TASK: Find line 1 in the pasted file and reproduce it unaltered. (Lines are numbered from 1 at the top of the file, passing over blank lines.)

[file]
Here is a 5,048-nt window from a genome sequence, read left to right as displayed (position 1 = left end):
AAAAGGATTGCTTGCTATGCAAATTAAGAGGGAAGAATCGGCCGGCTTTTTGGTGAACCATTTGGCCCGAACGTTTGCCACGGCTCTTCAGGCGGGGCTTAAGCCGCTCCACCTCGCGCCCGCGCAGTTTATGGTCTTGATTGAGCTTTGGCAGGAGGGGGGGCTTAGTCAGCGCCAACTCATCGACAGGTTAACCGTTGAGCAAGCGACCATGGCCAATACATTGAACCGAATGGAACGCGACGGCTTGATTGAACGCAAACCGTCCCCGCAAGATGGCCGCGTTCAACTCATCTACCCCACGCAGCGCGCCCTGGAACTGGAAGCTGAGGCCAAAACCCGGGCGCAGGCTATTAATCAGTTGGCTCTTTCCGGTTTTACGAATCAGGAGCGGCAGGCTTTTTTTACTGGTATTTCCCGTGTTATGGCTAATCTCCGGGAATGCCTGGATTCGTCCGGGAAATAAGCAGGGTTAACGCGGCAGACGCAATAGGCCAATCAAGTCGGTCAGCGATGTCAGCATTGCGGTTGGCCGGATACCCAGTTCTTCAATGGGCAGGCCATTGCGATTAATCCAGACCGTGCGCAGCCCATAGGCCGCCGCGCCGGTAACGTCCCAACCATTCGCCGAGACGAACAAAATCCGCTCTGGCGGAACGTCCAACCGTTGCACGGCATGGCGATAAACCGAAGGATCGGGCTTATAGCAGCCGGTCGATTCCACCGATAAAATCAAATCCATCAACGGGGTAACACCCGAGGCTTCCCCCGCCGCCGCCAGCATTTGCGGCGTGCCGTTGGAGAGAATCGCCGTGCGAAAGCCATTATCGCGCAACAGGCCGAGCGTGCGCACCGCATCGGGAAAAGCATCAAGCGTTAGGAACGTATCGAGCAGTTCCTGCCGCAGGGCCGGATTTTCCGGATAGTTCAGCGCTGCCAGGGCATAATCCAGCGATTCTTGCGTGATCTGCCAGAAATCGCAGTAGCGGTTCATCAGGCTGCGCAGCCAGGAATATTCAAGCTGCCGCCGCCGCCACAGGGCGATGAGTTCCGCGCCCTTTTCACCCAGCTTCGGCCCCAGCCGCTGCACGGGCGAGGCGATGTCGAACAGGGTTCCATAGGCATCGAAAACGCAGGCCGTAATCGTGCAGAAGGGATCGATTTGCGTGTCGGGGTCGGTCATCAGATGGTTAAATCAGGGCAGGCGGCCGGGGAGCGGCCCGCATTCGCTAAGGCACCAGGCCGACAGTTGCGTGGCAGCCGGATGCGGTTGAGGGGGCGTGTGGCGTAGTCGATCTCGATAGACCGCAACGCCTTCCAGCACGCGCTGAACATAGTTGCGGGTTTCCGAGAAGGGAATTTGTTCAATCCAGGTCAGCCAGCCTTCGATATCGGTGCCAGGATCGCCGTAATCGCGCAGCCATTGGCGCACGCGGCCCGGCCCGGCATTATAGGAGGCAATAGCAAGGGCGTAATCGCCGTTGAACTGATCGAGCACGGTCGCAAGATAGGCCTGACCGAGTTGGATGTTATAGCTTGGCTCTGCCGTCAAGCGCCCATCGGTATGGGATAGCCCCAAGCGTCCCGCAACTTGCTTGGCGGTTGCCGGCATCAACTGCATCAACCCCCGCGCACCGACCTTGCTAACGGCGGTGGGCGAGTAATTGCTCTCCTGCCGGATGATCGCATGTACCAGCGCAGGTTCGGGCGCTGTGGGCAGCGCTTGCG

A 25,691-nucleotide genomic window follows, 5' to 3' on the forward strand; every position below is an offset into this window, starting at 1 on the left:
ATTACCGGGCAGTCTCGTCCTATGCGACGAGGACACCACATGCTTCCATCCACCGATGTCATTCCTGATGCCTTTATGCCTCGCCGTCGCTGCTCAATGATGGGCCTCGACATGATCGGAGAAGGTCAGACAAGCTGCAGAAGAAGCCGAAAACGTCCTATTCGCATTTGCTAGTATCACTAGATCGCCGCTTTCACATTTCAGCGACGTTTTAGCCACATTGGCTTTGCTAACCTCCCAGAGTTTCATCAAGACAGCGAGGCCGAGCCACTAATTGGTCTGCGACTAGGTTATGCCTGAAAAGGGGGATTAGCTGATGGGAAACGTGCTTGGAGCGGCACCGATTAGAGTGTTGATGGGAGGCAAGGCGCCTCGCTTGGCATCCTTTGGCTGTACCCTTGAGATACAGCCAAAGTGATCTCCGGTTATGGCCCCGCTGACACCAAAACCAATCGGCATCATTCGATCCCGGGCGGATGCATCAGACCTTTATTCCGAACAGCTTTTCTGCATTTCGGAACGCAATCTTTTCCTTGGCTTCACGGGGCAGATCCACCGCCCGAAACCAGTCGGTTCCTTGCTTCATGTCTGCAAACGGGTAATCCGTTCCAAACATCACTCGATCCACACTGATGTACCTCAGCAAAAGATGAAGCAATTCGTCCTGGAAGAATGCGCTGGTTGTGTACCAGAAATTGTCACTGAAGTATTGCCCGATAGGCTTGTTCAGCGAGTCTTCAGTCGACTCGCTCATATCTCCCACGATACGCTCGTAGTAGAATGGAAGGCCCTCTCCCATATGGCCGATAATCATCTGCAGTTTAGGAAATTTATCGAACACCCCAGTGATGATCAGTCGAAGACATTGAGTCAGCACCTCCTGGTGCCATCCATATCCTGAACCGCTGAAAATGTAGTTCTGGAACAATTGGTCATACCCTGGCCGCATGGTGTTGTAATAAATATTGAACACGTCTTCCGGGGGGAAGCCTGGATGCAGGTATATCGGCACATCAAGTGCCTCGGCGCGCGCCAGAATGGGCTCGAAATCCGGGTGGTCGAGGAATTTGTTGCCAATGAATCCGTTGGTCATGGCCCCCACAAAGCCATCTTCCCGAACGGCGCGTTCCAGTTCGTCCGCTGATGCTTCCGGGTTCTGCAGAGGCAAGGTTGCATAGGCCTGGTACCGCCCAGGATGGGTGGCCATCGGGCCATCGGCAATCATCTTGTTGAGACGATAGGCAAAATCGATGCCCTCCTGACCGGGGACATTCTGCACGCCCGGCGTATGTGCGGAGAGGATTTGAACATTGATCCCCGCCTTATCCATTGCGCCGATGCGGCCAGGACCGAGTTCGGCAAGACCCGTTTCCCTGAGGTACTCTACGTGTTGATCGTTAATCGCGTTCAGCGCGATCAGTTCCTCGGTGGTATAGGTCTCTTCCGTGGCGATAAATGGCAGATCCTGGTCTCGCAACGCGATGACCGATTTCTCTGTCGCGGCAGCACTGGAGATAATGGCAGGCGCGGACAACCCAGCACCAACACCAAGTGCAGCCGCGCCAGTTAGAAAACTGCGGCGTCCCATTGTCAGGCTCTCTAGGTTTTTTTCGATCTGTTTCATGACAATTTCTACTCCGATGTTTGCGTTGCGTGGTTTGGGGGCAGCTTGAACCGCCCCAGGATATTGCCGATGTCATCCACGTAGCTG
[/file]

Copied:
Here is a 5,048-nt window from a genome sequence, read left to right as displayed (position 1 = left end):